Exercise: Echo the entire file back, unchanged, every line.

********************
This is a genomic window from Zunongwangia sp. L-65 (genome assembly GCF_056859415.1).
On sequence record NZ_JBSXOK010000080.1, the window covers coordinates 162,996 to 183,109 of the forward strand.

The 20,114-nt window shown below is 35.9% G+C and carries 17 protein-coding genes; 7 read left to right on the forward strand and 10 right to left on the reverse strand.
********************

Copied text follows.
This is a genomic window from Zunongwangia sp. L-65 (genome assembly GCF_056859415.1).
On sequence record NZ_JBSXOK010000080.1, the window covers coordinates 162,996 to 183,109 of the forward strand.

The 20,114-nt window shown below is 35.9% G+C and carries 17 protein-coding genes; 7 read left to right on the forward strand and 10 right to left on the reverse strand.